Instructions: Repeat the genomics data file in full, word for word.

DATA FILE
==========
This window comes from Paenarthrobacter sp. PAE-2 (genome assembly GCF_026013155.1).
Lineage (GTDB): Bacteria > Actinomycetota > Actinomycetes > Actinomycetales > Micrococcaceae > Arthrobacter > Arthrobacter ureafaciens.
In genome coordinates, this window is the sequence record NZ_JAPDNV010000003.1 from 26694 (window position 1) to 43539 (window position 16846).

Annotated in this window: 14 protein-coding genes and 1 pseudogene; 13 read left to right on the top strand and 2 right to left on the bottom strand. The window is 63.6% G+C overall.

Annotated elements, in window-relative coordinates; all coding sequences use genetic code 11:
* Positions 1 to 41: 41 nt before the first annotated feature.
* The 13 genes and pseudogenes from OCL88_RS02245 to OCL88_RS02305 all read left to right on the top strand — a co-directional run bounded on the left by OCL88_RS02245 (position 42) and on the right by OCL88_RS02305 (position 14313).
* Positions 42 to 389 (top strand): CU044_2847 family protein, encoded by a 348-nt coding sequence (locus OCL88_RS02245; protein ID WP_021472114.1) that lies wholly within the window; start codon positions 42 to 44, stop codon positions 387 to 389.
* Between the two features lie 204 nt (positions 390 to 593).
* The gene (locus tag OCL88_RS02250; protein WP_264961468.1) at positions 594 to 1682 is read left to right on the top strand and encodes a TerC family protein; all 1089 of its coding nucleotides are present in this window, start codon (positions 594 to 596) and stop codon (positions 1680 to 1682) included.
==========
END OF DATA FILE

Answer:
This window comes from Paenarthrobacter sp. PAE-2 (genome assembly GCF_026013155.1).
Lineage (GTDB): Bacteria > Actinomycetota > Actinomycetes > Actinomycetales > Micrococcaceae > Arthrobacter > Arthrobacter ureafaciens.
In genome coordinates, this window is the sequence record NZ_JAPDNV010000003.1 from 26694 (window position 1) to 43539 (window position 16846).

Annotated in this window: 14 protein-coding genes and 1 pseudogene; 13 read left to right on the top strand and 2 right to left on the bottom strand. The window is 63.6% G+C overall.

Annotated elements, in window-relative coordinates; all coding sequences use genetic code 11:
* Positions 1 to 41: 41 nt before the first annotated feature.
* The 13 genes and pseudogenes from OCL88_RS02245 to OCL88_RS02305 all read left to right on the top strand — a co-directional run bounded on the left by OCL88_RS02245 (position 42) and on the right by OCL88_RS02305 (position 14313).
* Positions 42 to 389 (top strand): CU044_2847 family protein, encoded by a 348-nt coding sequence (locus OCL88_RS02245; protein ID WP_021472114.1) that lies wholly within the window; start codon positions 42 to 44, stop codon positions 387 to 389.
* Between the two features lie 204 nt (positions 390 to 593).
* The gene (locus tag OCL88_RS02250; protein WP_264961468.1) at positions 594 to 1682 is read left to right on the top strand and encodes a TerC family protein; all 1089 of its coding nucleotides are present in this window, start codon (positions 594 to 596) and stop codon (positions 1680 to 1682) included.